A Year in Bangkok – Wat Tham Yai Prik

28 05 2011


In the late sixties, the Venerable Prasit Thavaro had a vision. An old lady called Prik, who was King Chulalongkorn’s (Rama V) nanny, came to the master and invited him to a cave on Koh Si Chang. In 1970, he went there to meditate and he subsequently spent almost ten years meditating there alone.

A monk's room.

In 1983, he went on a pilgrimage to India and Nepal to visit Lumpini Park in Nepal, where the Buddha was born; Bodhgaya in India, where the Buddha became enlightened; Deer Park in Sarnath, India where the Buddha proclaimed his first sermon and Kushinagar in India where the Buddha passed on. He brought back soil and water from those four places, mixed them together into a ball and kept the ball in the cave. Supposedly, a Buddha relic appeared at the base of that ball and then proceeded to multiply of its own accord. In 1996, when a pagoda was built there, the relics were placed above the ceiling to show respect.

A meditation class.

But now I’m getting ahead of myself! For many years, Master Thavaro taught meditation using the cave as his centre. Over time, particularly in the 1990s, several buildings were added to the site. In the year 2000, it was established as a monastery with Master Thavaro as the first abbot. It is a wonderful place which I hope to visit again before too long.

A bodhi tree from India, under which the Buddha found enlightenment.

The atmosphere is calm, what I would expect from such a place, but it is also much truer to what I think of as real Buddhism than most temples are. For example, everything here was built by the monks and nuns rather than by outside contractors. Those monks and nuns live a simple, self-sufficient monastic lifestyle which was normal during the time of the Buddha but is not so now. Also, the abbot was opposed to the commercialisation of Buddhism so, unlike most temples in Thailand, Wat Tham Yai Prik does not offer services such as fortune telling, amulet selling or even the sprinkling of holy water. It is a policy which means the temple doesn’t get much by way of donations.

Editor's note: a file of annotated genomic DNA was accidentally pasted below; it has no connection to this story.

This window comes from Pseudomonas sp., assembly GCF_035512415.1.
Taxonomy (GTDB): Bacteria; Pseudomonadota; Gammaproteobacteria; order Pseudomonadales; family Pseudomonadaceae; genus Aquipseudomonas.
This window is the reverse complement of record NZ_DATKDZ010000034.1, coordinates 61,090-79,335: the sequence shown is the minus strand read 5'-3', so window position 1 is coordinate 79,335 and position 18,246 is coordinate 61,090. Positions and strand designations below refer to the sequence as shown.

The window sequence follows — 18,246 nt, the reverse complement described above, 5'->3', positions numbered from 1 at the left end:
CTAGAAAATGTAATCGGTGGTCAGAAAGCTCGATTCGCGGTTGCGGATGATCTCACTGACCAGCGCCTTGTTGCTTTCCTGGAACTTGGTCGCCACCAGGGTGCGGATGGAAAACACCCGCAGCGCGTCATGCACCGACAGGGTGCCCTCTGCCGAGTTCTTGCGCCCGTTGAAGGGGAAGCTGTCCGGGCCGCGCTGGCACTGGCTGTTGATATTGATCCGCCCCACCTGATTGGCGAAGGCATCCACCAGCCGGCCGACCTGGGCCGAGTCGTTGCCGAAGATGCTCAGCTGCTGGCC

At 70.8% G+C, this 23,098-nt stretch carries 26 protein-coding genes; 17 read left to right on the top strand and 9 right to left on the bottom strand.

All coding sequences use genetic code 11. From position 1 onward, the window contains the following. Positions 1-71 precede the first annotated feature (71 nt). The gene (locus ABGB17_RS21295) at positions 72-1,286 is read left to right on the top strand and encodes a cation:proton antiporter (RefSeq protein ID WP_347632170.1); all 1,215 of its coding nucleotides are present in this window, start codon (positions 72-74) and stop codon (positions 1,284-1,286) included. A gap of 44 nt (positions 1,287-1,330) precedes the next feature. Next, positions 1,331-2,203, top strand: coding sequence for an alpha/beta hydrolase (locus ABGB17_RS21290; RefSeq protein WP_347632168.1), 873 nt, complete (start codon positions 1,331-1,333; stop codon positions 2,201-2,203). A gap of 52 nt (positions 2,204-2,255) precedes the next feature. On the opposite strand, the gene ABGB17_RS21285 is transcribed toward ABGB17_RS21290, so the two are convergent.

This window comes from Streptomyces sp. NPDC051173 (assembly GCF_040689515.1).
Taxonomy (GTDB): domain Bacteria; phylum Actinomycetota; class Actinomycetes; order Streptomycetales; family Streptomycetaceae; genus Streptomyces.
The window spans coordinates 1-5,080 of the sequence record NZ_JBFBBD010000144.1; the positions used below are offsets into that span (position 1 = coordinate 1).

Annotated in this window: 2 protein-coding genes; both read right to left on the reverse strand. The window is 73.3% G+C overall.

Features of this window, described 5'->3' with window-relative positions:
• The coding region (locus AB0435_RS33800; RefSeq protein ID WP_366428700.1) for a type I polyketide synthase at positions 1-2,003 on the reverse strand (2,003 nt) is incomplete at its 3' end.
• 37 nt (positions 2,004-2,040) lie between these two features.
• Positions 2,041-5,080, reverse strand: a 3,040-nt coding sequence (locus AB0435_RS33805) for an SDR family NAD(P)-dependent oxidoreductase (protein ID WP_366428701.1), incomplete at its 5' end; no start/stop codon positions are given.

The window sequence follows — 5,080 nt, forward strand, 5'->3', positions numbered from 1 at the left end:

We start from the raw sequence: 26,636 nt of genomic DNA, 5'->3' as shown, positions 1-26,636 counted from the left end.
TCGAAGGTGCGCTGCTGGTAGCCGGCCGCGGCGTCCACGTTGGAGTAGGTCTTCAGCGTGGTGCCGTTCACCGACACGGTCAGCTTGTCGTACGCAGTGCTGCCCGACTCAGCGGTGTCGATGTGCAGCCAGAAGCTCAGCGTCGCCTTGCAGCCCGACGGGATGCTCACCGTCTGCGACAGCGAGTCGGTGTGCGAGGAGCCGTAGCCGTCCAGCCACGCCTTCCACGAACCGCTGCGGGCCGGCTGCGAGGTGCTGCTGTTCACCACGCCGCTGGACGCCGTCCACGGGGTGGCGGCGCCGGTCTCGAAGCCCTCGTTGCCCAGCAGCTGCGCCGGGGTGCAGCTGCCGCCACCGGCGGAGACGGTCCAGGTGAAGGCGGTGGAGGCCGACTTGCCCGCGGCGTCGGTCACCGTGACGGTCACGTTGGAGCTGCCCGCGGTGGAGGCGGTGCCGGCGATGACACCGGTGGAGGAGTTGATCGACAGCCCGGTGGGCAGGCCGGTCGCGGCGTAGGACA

Everything here has been built by the monks and nuns.

Meditation is still taught here and anybody can go. You can even stay here although the accommodation is basic. If you fancy the idea of learning to meditate, I can’t think of a nicer place to learn. If you’ve practiced meditation before, come and try it here. You can call them on (+66) (0) 3821 6104. At least one of the nuns even speaks English! Surprisingly, the language doesn’t seem to be a barrier. I met a Russian woman here who was on a five day meditation course. She couldn’t speak any Thai or any English but was really pleased she had come for the course.

Part of the vegetable garden - they are not just self-sufficient here, they even give the surplus to members of the local community!

Sadly, Master Thavaro passed on in March 2007. In June 2008, Nopphadon Khunesako was appointed abbot and, although nuns are no longer ordained here, he seems to be continuing to run the monastery in the spirit intended by its founder. He says he is also influenced by the late reformist monk, Phra Buddhadasa of the Suan Mokh forest monastery in Surat Thani and his belief that being mindful in everything we do amounts to the same thing as practicing Dhamma – essentially a path of self imposed discipline which includes the cultivation of mindfulness and a wisdom which comes from understanding the nature of things.

Lunch break for course participants.

Incidentally, during building works in 1998, they found a picture of Prik which is now in the original cave that Master Thavaro meditated in.

In the cave, the black and white picture below and at the right of the Buddha is Prik.



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